Before Kristen Stewart, here are some of the Hollywood and Broadway actresses who played the beloved Princess of Wales.
With sneak-peeks of Kristen Stewart as Princess Diana circulating social media recently, many are anticipating the latest film about the story of the late Princess. Directed by Pablo Larraìn, Spencer brings to light the three crucial days when Princess Diana began to reevaluate her marriage to Princess Charles. Fans of both the Princess and Kristen are thrilled to see the latter’s photos during the set of Spencer. As we look forward to the release of the film, here are some of the women who played Princess Diana since her passing. While each film, play, and biopic tackles a different period of her life, the actresses have re-humanized the iconic woman, sharing her story of love, grace, and strength amid difficulties.
Intrigued by the challenge, Watts took on the role of the iconic woman in Diana who she believes embodied great wisdom, charisma, strength, fragility, and compassion. To portray these well, Watts did extensive research—from immersing herself in books, old news articles, footage, to even the controversial Martin Bashir interview. She claims the last one was among the most helpful, having studied Diana candidly speak, reveal her mannerisms, and of course, her thoughts about her marriage.
In the Bashir interview, Watts revealed how difficult it was as she wanted to re-enact Diana’s pauses, where she tilted her head, moved her hand, and more. “I know how much everybody remembers that and I wanted to be as exact as possible,” the actress said in an interview.
Critics may have shunned this Diana biopic by Oliver Hirschbiegel, but Watts’ efforts remain commendable.
Jeanna De Waal
Diana: A True Musical Story looked promising with De Waal as the Princess, but the pandemic, unfortunately, postponed the show. Nevertheless, it is interesting to know her preparations involved Gyrotonics. As a five-foot-five playing a five-foot-ten Diana, De Waal had to commit to Pilates workout to stretch her body and replicate the graceful movement of the Princess. De Waal also revealed watching hours of YouTube videos to study the voice, mannerisms, and habits of the Princess. Hopefully, we will witness the Broadway actress’s talent and all her hard work once the COVID-19 outbreak ceases.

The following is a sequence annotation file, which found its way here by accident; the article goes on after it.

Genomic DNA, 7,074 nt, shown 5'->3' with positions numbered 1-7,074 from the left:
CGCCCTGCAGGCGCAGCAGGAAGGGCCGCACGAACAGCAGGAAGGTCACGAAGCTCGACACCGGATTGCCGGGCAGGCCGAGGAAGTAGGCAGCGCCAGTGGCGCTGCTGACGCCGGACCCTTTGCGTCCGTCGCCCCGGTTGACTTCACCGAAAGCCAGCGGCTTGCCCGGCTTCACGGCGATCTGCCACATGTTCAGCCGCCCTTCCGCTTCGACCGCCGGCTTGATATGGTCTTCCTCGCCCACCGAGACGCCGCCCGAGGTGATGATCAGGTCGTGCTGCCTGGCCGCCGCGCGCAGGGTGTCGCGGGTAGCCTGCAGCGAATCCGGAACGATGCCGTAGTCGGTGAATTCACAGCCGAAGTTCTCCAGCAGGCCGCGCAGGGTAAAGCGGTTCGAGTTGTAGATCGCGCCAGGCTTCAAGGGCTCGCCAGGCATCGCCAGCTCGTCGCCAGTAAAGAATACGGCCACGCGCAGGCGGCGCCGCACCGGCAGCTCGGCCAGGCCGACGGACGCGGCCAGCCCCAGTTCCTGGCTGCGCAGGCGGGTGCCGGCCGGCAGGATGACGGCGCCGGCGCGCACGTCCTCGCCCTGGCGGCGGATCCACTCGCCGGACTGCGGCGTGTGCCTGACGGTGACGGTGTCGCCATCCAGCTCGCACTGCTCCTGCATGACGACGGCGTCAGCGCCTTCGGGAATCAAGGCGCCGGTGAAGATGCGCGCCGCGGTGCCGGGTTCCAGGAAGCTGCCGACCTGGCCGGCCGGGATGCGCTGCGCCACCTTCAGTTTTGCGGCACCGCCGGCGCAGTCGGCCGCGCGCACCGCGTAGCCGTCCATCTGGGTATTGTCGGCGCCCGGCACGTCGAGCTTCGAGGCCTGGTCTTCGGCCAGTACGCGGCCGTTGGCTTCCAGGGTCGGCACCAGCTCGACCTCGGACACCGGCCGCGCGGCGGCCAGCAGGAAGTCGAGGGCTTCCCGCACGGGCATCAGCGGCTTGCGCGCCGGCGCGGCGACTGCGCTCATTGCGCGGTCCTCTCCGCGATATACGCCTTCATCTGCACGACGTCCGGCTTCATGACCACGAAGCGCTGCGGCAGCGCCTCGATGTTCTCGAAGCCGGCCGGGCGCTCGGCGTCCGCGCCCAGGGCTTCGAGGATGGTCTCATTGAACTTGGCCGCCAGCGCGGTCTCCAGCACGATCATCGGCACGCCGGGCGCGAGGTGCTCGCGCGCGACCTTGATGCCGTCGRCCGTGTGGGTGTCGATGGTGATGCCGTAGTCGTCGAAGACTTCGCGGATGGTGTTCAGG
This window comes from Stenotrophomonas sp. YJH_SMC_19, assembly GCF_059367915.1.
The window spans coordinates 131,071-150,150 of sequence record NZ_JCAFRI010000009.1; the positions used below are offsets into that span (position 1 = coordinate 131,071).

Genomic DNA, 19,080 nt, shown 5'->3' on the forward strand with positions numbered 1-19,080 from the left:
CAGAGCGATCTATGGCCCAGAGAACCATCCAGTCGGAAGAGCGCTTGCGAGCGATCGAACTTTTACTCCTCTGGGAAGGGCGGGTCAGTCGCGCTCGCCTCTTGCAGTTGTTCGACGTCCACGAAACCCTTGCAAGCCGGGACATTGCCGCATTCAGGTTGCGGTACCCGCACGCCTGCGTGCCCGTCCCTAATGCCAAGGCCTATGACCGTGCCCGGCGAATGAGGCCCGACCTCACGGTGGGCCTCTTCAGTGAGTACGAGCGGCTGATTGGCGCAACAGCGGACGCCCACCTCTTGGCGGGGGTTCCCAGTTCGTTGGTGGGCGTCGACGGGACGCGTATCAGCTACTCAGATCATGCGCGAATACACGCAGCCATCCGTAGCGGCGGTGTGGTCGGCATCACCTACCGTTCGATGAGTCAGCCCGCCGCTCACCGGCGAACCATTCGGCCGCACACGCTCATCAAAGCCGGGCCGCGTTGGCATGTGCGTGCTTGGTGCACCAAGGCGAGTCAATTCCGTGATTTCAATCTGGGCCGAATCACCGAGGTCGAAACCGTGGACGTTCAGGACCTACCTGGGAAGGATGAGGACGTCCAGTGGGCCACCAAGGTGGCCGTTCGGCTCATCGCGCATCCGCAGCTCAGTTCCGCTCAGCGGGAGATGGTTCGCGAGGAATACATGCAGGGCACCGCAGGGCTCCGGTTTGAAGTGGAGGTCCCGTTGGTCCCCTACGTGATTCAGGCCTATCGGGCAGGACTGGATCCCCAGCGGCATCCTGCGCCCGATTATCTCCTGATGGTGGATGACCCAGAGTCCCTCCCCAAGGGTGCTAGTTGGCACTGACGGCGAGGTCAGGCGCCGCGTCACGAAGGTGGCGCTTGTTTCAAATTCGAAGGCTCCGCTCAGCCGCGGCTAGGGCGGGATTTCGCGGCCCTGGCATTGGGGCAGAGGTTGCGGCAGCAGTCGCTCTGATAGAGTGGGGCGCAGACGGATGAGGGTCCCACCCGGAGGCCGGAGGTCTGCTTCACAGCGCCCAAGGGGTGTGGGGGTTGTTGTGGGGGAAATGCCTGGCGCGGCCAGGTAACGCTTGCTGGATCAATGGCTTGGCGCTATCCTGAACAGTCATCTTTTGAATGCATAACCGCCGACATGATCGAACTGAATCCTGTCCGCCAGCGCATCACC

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Beyond her resemblance to Diana’s looks, Corrin’s portrayal in season 4 of The Crown bears incredible parallelism to how the late Princess felt in her life. Although Corrin is not new to acting, receiving the honor to play as Diana made her ecstatic but later on, she admitted to getting overwhelmed during the shoot. She filmed performance sequences of “Uptown Girl” and “All I Ask of You”—songs Diana loved and performed—many times in front of many people in a different version than what she knows. Furthermore, Corrin’s exposure to sudden and wider publicity is similar to the daunting feeling of the Princess from such media treatment.
As a newcomer to The Crown, Emma revealed feeling “very out of my depth,” as she was also surrounded by household names like Helena Bonham Carter, Gillian Anderson, and Olivia Colman. Still, Emma channeled her learnings and experience from the theater scene. Her empathy for Diana further helped her translate the line between strength and vulnerability that the Princess was known for.
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When news of the Twilight actress set to play Diana in Spencer first broke out, many were surprised at the casting choice. ‘Why not a British actress?’ as people commonly asked. Filmmaker Pablo Larraìn —who directed the Jackie Kennedy biopic where Natalie Portman earned the Best Actress nomination in Oscar—remains confident in his decision. He perceives Stewart as among the many great actors of this age, and Stewart is actively studying Diana to prove it. She admits to getting nervous at copying the Princesses’ accent, but she has her vocal coach to guide her.
To further help her, she studies biographies and existing footage of Diana. While Stewart feels downcast about the life of the Princess, she underscores wanting to know her “implicitly,” so she can better re-humanize the fashion and philanthropist icon.